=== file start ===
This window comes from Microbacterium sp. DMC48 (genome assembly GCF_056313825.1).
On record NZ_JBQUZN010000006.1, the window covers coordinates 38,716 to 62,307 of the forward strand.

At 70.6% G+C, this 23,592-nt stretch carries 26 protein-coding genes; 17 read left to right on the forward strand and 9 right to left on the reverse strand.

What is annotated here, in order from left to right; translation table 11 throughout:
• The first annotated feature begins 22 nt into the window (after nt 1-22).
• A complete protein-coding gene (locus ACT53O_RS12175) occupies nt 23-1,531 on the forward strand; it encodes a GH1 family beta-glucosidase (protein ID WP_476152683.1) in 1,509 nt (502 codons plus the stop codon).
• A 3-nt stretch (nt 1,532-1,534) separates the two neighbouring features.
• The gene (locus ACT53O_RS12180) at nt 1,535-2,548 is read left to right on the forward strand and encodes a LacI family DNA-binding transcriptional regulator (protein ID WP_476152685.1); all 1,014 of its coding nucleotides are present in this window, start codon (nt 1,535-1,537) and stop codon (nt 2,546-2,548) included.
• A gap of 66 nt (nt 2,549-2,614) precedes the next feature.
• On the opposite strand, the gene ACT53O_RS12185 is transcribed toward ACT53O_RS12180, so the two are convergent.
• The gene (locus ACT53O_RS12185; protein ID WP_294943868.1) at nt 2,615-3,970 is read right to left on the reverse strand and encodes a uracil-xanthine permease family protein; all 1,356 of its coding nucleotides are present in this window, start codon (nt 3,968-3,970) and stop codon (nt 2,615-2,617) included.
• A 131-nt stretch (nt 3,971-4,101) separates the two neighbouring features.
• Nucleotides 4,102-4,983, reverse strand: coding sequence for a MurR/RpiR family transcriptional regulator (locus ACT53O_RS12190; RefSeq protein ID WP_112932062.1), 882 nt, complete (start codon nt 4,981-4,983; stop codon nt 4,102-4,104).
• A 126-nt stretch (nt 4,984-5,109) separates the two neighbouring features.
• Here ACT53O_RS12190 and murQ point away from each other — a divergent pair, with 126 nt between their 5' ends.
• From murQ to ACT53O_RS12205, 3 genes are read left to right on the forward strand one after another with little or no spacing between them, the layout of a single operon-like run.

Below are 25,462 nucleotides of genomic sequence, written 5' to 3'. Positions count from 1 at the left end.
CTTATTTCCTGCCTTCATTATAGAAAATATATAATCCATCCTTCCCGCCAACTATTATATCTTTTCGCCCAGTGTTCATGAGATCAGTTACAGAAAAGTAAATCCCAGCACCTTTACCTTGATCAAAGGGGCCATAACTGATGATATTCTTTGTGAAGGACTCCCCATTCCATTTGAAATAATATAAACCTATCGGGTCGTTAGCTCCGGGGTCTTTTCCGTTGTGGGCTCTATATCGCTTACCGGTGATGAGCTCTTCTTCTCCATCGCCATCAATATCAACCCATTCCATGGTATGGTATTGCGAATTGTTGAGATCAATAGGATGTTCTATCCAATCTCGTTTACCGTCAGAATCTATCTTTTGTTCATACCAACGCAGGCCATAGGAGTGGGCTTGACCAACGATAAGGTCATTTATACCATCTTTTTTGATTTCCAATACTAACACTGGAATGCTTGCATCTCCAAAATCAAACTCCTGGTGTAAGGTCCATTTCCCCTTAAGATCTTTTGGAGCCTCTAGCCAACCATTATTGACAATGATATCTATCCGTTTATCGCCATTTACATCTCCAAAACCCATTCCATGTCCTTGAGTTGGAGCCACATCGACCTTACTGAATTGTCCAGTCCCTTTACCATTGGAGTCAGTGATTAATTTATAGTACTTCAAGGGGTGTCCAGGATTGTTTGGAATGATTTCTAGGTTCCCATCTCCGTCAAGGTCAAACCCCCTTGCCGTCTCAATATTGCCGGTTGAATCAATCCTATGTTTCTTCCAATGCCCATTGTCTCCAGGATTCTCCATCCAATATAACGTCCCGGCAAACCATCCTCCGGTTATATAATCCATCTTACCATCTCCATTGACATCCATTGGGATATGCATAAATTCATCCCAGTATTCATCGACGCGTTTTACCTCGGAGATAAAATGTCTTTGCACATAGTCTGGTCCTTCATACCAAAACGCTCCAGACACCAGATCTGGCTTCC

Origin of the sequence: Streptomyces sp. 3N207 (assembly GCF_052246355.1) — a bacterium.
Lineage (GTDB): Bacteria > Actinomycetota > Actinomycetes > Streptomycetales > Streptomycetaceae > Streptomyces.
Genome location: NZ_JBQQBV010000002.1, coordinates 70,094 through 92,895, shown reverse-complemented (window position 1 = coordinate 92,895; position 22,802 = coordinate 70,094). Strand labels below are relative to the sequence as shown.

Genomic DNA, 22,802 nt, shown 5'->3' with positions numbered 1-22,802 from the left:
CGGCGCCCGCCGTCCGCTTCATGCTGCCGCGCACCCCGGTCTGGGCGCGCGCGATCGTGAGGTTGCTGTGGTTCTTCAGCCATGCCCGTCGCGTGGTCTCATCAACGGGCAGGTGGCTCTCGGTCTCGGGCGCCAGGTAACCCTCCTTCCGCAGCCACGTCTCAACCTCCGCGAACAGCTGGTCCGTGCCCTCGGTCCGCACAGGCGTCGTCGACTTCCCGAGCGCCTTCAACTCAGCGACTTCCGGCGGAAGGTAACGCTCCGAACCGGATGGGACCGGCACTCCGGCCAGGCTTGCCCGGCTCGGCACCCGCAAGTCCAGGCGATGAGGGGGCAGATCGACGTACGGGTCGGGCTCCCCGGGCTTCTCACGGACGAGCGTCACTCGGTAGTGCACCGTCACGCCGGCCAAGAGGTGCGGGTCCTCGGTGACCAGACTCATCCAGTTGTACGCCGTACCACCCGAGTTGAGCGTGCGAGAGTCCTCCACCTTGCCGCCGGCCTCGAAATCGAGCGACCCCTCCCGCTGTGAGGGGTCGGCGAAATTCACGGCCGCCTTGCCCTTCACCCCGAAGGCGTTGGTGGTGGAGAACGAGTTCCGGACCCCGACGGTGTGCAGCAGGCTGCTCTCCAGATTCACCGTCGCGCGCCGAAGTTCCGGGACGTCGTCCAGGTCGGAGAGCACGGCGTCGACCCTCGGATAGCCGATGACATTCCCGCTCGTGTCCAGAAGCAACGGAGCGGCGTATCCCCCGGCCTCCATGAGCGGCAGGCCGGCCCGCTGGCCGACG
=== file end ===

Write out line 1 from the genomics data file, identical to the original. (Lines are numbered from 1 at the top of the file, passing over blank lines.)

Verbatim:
This window comes from Microbacterium sp. DMC48 (genome assembly GCF_056313825.1).